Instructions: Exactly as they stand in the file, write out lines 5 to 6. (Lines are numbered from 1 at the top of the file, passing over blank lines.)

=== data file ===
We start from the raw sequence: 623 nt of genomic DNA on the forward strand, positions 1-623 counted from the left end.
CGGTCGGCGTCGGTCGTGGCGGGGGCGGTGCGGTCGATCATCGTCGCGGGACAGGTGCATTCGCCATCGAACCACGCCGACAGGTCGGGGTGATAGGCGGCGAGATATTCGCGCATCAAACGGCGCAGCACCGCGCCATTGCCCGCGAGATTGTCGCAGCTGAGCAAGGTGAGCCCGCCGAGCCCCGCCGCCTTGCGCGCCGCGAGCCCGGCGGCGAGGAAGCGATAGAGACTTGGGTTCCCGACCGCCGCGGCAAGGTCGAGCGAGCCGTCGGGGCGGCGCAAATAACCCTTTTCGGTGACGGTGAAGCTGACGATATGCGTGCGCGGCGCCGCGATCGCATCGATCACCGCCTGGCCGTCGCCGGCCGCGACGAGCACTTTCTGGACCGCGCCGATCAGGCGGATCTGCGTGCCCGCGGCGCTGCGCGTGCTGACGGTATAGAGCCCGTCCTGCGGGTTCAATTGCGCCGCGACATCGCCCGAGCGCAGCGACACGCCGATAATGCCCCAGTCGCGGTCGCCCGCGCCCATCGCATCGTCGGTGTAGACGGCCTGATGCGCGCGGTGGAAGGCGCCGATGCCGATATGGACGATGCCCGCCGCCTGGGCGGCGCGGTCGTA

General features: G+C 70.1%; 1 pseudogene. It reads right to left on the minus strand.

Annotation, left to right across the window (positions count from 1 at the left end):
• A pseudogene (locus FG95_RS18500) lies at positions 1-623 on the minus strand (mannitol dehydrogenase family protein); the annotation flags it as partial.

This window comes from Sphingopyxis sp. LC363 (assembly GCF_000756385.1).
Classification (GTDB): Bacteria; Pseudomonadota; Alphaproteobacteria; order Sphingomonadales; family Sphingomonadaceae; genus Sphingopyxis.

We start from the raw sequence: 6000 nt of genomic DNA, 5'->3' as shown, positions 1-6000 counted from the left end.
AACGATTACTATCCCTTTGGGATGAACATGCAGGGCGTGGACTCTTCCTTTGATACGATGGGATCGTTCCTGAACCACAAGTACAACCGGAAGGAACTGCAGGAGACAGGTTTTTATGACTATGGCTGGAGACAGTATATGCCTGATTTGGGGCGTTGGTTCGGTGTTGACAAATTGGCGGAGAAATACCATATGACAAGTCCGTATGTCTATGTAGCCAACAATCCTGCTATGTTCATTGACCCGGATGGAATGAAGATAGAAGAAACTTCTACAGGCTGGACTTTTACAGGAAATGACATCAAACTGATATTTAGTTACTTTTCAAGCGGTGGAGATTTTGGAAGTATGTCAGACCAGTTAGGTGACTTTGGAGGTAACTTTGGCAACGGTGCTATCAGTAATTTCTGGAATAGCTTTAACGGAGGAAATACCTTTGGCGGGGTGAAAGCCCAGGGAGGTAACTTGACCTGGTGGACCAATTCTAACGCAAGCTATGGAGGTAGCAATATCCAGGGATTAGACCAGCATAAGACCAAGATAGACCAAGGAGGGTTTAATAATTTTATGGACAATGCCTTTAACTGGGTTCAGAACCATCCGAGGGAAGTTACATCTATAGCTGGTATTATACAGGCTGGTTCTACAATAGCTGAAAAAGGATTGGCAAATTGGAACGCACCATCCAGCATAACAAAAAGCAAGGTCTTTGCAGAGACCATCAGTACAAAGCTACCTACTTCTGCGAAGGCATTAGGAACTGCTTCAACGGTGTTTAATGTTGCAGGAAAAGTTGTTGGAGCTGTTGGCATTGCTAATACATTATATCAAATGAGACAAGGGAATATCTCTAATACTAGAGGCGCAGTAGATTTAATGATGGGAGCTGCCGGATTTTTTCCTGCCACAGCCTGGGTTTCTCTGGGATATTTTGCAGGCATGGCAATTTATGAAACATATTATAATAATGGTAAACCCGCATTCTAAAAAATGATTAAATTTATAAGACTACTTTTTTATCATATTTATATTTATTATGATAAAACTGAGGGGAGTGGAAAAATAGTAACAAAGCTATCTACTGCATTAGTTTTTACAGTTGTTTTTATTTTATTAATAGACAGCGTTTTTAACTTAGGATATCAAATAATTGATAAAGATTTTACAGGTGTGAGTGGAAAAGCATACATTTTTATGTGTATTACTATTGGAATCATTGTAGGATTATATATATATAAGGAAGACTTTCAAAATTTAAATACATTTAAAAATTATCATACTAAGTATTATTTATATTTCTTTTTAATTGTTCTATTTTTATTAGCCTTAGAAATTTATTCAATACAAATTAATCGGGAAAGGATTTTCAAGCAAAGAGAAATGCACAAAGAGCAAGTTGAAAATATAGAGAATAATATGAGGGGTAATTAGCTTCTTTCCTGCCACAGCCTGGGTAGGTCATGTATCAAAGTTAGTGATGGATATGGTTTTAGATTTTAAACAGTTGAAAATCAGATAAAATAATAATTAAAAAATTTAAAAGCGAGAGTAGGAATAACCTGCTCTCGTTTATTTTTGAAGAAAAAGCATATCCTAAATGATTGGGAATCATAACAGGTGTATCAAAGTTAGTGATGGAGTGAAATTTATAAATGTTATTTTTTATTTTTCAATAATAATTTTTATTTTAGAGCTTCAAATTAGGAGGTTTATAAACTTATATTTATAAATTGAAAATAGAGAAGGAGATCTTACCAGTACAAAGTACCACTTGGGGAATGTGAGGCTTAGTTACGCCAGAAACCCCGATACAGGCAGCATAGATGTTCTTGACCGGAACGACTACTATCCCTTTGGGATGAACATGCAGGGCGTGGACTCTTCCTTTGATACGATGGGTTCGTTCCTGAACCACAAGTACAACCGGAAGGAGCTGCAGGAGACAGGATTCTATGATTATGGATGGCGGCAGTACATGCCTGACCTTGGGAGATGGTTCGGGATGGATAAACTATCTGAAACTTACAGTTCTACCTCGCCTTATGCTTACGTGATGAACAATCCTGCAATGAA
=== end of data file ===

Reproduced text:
• A pseudogene (locus FG95_RS18500) lies at positions 1-623 on the minus strand (mannitol dehydrogenase family protein); the annotation flags it as partial.

This window comes from Sphingopyxis sp. LC363 (assembly GCF_000756385.1).